News & Events

A Dialogue Between Mo Yan and Gurnah,Two Nobel Literature Laureates

On March 11, Gurnah, the 2021 Nobel Literature Prize winner, came to BNU to have a talk about literature with Mo Yan, the professor of BNU and the 2012 Nobel Literature Prize winner.

The Hometown and Foreign Land in Literature

Mo Yan’s depiction of Gaomi and Gurnah’s portrayal of Zanzibar both present their infinite attachment to their hometown and constant reflection on the world, giving birth to many stories filled with allegory and a sense of destiny.

For Gurner, Africa is “hometown”, while for Mo Yan, it is “a foreign land”.

Mo Yan recalled the scenes of the African savannah he witnessed during his field trip in Africa, and thought of Hemingway’s work The Snows of Kilimanjaro. He believed that the “Africa of literature” he understood from works is greatly different from the “Africa of reality” he saw. For Gurnah, Africa holds different memories. He mentioned that the island of Zanzibar has vast beaches. “Our beaches, in a sense, are connecting with the world and carrying the cross-oceanic exchanges with other cultures of the world.”

Gurna said that home and hometown are not only geographical concepts, but also emotional resonances deep in the heart. Mo Yan added that the writer’s experiences of creation extend and their range of activity expands, everywhere in the world can be the writer’s “hometown.”

Gurneh also talked about his reading of Mo Yan’s Red Sorghum , expressed his affection for the language, narrative style and “breath” of this work conveys, and praised Mo Yan'’s novels for the outstanding depiction the experiences of ordinary people in the historical contexts  in a way that is tangible and relatable to readers.

From the perspective of “storytelling”, Mo Yan said that a writer's writing cannot be separated from his hometown. He believed that a novelist’s autobiography is often reflected in all his works and may contain elements of fiction, but a novelist’s novels are definitely contain a lot of autobiographical content. This is not a matter of honesty, but purelya matter of art. He also talked about Gurnah’s Desertion, suggesting that novelists will not describe a massive change in an all-round way as the historian does, but “see the big through the small and come into an open world through a narrow door.

“The Novelist’s Second Identity

In addition to being a novelist, the two Nobel laureates also have another identity. Gurnah is an important scholar in the fields of African literature, colonial literature and post-colonial literature, and Mo Yan is a playwriter. Both writers also shared their experiences about their second identities.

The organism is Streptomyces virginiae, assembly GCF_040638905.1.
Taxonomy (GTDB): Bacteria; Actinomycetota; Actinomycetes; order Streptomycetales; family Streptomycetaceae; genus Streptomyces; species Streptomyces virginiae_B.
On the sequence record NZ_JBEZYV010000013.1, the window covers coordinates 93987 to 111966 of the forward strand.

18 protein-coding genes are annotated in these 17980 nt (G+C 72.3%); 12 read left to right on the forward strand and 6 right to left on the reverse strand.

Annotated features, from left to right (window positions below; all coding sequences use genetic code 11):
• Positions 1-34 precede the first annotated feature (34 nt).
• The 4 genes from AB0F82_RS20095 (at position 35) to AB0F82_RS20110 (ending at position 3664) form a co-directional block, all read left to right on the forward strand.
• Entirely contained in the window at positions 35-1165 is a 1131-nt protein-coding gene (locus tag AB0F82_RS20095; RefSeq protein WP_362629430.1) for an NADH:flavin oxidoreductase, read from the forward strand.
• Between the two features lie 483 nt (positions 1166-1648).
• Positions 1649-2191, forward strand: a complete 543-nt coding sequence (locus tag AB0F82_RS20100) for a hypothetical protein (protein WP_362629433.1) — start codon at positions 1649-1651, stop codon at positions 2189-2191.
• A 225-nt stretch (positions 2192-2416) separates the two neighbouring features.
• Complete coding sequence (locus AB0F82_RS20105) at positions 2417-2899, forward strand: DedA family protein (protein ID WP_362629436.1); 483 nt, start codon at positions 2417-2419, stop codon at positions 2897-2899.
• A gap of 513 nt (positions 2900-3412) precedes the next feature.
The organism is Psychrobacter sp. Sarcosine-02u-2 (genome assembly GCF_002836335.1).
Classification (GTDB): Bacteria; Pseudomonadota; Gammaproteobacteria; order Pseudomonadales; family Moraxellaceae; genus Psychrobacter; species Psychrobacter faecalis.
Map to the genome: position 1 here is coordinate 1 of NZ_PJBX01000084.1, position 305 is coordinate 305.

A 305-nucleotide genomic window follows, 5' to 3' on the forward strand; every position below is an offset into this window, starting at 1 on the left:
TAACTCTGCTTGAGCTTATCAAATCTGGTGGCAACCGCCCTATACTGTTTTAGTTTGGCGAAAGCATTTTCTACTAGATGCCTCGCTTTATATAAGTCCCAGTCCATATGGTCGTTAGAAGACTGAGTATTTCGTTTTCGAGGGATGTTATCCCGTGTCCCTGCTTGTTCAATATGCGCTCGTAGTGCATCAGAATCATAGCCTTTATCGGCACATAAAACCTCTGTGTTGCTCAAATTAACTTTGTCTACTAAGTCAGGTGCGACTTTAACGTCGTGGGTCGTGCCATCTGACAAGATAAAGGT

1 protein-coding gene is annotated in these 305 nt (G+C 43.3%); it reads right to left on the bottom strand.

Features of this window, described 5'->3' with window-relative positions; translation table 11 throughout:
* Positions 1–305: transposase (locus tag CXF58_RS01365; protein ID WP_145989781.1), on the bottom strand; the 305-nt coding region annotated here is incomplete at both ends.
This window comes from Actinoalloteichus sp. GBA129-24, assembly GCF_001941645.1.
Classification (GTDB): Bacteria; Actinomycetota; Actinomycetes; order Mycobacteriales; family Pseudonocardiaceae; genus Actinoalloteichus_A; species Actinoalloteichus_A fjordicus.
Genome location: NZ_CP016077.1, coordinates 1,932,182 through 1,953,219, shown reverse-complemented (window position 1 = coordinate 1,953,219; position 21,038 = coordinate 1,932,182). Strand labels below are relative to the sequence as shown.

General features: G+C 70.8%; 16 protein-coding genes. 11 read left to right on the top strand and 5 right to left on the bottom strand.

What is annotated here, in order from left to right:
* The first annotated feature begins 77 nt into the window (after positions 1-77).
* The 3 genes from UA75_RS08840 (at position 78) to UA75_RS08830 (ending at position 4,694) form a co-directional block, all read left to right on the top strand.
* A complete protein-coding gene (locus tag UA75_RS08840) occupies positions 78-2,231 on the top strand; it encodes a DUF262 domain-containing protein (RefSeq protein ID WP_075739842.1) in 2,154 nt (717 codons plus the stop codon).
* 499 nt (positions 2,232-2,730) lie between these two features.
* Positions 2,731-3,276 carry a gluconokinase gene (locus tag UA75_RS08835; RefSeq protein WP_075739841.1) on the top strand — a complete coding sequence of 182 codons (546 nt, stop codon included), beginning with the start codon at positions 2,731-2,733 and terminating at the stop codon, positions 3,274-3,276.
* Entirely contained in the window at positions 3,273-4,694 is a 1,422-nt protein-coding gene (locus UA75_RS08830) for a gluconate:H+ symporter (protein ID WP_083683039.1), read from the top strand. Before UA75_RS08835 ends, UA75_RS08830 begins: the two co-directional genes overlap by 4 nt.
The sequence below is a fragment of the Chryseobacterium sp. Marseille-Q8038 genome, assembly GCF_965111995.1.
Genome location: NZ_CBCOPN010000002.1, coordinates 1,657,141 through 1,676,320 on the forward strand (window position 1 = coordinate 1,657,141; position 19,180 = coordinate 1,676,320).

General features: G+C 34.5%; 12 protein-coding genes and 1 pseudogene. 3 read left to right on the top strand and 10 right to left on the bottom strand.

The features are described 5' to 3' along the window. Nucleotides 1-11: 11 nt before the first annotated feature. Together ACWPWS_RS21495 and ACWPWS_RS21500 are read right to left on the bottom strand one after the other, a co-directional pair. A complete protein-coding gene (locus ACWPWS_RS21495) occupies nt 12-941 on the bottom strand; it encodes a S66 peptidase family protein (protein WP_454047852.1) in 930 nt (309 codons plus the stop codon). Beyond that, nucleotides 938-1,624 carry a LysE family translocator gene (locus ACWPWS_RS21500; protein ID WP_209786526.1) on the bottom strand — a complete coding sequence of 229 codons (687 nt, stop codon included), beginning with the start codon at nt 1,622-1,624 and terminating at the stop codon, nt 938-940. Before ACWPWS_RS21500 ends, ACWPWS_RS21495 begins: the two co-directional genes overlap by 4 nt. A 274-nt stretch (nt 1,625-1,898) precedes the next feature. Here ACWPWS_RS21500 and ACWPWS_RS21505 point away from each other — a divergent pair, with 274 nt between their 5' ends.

Gurnah said that both academic research and literary creation are his aspirations. and there is no difficulty in balancing the two. When writing academic monographs and papers, he will use academic language, rich supporting materials, and an authoritative tone to cover as comprehensive as possible; when writing novels, he is completely free.

Mo Yan also introduced his original intentions and insights in creating dramas. He visited Shakespeare’s Birthplace three times and discovered a peony pavilion in Stratford’s Firs Garden. Shakespeare and Tang Xianzu were great dramatists from the East and the West at the same era. The love in the drama The Peony Pavilion broke through the boundaries between life and death, as did Shakespeare’s Romeo and Juliet. From this, he felt that the great writers captured the deep connection of human emotions.

The Novelist on Teaching Creative Writing

At the end of the talk, the two Nobel Prize winners talked about the teaching of creative writing.

Mo Yan said that BNU has accumulated valuable experience in writing teaching over the years. Students here have published excellent works in many top literary  journals. The International Center for Writing has set up a creative writing workshop and organizes rewriting sessions, inviting critics, writers and editors to discuss students’ works, which  can continuously cultivate writers for the literature. He believes that the dream of “BNU Writers Group” will come into reality.

Gurnah said that many schools in the UK offer creative writing courses, with enrollment significantly exceeding capacity, which shows students’s love for creative writing. Based on his own writing experience, Gurnah suggested that beginners need to learn and explore by themselves. After writing, they should ask others to read it as much as possible so as to understand the readers’ opinions. He believes that creative writing courses are quite valuable and the school should encourage students, helping them find the right direction for their writing, and teach them how to be known, understood and appreciated by readers.